· John 5:1-15 – Healing at the pool of Bethesda.
· John 6:1-14 – Feeding the 5,000.
· John 6:15-21 – Jesus walks on water.
· John 9:1-12 – Healing of the man born blind.
· John 11:1-44 – Lazarus raised from the dead.
iii. The greatest signs of all were the death and resurrection of Jesus. Collectively, these signs give strong foundation for faith in Jesus as Messiah and God. That faith isn’t a blind leap; it is a reasonable step based on strong evidence.
iv. The Son of God: “The title does not, of course, imply biological descent like that of the Greco-Roman demigods; but the metaphor of sonship expresses the unity of nature, close fellowship, and unique intimacy between Jesus and the Father.” (Tenney)
c. And that believing you may have life in His name: John understood that faith in Jesus as Messiah and God had value beyond the honorable recognition of truth. It also carried the promise of life in His name. This was life that transformed John himself, and he wanted that same life and transformation for all through his Gospel account.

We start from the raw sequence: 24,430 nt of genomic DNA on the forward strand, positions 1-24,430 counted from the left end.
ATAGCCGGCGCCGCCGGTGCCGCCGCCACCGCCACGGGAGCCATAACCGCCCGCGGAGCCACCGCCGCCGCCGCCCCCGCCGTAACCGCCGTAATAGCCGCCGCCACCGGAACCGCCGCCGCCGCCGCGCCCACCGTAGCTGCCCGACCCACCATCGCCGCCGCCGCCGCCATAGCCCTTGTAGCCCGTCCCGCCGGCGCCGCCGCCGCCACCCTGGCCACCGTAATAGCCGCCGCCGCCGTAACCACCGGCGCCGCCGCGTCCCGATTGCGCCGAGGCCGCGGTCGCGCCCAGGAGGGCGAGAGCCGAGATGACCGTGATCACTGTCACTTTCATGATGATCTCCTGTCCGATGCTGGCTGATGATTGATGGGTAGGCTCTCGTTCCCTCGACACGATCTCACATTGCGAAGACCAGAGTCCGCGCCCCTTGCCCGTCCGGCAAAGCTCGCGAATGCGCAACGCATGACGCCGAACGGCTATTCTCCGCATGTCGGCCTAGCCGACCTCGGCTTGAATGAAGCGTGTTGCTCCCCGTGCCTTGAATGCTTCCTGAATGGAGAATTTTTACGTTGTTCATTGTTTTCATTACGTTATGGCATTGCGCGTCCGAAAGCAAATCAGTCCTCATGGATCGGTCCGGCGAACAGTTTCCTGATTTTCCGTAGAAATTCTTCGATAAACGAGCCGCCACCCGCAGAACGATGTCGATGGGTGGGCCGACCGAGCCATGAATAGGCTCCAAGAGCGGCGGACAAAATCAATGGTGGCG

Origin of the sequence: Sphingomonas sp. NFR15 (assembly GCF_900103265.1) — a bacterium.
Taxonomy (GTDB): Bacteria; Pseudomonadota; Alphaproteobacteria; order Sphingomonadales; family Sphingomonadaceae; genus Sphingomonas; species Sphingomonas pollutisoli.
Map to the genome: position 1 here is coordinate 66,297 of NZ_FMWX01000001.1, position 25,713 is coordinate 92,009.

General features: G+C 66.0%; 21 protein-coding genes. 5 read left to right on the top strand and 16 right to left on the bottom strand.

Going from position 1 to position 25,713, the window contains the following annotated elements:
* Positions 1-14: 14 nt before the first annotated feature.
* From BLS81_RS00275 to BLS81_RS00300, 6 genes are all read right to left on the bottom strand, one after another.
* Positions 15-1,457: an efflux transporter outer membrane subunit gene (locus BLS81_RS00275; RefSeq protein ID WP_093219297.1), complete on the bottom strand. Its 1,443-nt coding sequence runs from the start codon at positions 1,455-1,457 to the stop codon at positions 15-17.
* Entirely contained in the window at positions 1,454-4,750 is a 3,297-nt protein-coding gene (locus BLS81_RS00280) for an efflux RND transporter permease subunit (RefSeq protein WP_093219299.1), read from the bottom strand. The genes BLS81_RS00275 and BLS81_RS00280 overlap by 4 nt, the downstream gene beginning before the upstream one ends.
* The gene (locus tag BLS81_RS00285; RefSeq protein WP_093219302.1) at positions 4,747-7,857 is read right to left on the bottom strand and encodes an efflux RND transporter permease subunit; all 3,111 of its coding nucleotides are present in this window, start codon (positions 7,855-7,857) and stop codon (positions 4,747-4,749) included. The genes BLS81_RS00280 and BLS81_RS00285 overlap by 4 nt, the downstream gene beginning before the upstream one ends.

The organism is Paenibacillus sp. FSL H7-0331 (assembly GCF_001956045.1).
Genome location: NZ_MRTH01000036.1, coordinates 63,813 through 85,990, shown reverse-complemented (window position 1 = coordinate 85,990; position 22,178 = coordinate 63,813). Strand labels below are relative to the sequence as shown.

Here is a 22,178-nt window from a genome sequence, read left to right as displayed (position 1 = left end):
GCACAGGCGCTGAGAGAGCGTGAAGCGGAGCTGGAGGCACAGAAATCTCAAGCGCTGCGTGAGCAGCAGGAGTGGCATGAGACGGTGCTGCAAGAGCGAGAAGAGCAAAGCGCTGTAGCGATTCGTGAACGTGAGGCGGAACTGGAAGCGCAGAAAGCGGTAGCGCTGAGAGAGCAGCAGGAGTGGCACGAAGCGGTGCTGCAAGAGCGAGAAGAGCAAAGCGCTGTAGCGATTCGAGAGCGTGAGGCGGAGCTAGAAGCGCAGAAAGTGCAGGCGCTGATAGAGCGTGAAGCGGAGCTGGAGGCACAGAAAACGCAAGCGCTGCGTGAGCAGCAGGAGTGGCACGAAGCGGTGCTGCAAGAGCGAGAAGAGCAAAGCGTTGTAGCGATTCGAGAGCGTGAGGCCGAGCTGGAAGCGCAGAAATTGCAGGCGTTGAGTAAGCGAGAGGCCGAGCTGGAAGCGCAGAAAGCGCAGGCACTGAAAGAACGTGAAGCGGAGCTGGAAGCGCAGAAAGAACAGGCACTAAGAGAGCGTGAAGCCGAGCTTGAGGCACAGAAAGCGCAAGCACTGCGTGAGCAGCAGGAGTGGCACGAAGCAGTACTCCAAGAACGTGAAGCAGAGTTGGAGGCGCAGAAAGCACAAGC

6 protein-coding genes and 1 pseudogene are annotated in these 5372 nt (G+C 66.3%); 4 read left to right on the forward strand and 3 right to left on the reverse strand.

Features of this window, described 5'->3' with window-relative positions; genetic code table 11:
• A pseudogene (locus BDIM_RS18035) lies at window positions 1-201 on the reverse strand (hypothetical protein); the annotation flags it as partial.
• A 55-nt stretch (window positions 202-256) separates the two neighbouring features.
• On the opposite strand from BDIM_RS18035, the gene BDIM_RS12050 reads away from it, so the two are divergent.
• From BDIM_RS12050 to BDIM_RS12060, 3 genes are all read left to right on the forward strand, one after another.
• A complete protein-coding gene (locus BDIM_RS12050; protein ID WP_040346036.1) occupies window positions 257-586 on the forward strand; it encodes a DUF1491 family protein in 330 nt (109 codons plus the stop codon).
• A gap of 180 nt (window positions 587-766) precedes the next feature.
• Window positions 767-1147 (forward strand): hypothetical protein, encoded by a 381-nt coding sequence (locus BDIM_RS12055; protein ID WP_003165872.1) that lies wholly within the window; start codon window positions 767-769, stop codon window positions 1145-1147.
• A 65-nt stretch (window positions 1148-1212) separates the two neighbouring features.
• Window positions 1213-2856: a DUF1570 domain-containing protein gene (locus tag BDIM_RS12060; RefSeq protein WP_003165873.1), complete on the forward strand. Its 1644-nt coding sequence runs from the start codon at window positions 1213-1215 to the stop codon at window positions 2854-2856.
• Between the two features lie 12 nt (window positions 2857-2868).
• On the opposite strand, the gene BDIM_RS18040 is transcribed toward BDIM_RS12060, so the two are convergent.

i. This belief isn’t complicated. Our response is as simple as ABC: Accept, Believe, and Commit. It isn’t always easy, but it isn’t complicated.
ii. Life in His name: “Through his name does not mean ‘through the naming of His name’, but through the power of the Person who bears the name. In the Bible the ‘name’ of God is not merely the name by which He is designated, but all that He is in Himself.” (Tasker)
©2018 David Guzik – No distribution beyond personal use without permission
John 19 – Jesus Is Crucified
Videos for John 19:
A. Jesus is condemned to crucifixion.
1. (1-4) Pilate hopes to satisfy the mob by having Jesus whipped and mocked.
So then Pilate took Jesus and scourged Him. And the soldiers twisted a crown of thorns and put it on His head, and they put on Him a purple robe. Then they said, “Hail, King of the Jews!” And they struck Him with their hands. Pilate then went out again, and said to them, “Behold, I am bringing Him out to you, that you may know that I find no fault in Him.”